Stop Using Views To Measure YouTube Success

Measurement is a hot theme right now. Lots of smart people are writing about it regularly and Joseph Thornley (also a smart guy) is even organizing a social media measurement roundtable.

Here’s a measurement issue that’s bugged me for a while.

I keep seeing and hearing people citing video views as a critical success measure.

For example, Dan Ackerman-Greenberg pushed views as his key success measure with his (*shudder*) "viral" YouTube strategies.

On the other (i.e. right) side of the ethical fence, Shel Holtz and Neville Hobson talked about the number of views of Microsoft’s YouTube videos on a recent episode of FIR.

Isn’t there a better way to measure the success of videos?

It really seems like people take the route of least resistance by using an easily available bit of data to measure success without considering whether it actually shows success or not.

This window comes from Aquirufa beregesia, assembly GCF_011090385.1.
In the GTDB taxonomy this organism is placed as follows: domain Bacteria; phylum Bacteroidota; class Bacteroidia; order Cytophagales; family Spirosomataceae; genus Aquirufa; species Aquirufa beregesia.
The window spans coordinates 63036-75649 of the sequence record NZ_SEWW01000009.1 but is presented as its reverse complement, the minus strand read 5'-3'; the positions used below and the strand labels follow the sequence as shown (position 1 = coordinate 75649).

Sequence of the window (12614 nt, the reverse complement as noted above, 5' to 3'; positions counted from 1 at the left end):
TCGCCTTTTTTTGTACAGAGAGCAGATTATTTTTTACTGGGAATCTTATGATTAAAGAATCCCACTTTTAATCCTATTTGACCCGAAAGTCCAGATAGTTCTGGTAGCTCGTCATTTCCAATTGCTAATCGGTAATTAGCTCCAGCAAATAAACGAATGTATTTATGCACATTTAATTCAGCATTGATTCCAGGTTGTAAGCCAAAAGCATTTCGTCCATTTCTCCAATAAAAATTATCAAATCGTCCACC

• Does the video change peoples’ knowledge, perceptions or behaviour?
  • Do viewers get the message?
  • Do they go to your website after viewing the video?
  • Do they buy your product/service after seeing your promo?
  • Do they take whatever other action you want them to take?

Views don’t answer any of these questions. Sure, they’re nice to know and a large number of viewers may well be better than a small number, but not necessarily.

  • Are all those people your intended audience?
  • Are they influential in their field?

If not, then all those views may mean nothing.

Does several hundred thousand views of Microsoft’s new videos mean they’ve succeeded? Maybe. On the other hand, the negative comments would seem to indicate otherwise. Only more useful measures will tell.

Sure, it would be more work to find out more useful stats but really, what’s the point if you don’t?

I’m no measurement expert so I put the question out to you: What’s a better way to do this?

Dave Fleet
EVP Digital at Edelman. Husband and dad of two. Cycling nut; bookworm; videogamer; Britnadian. Opinions are mine, not my employer's.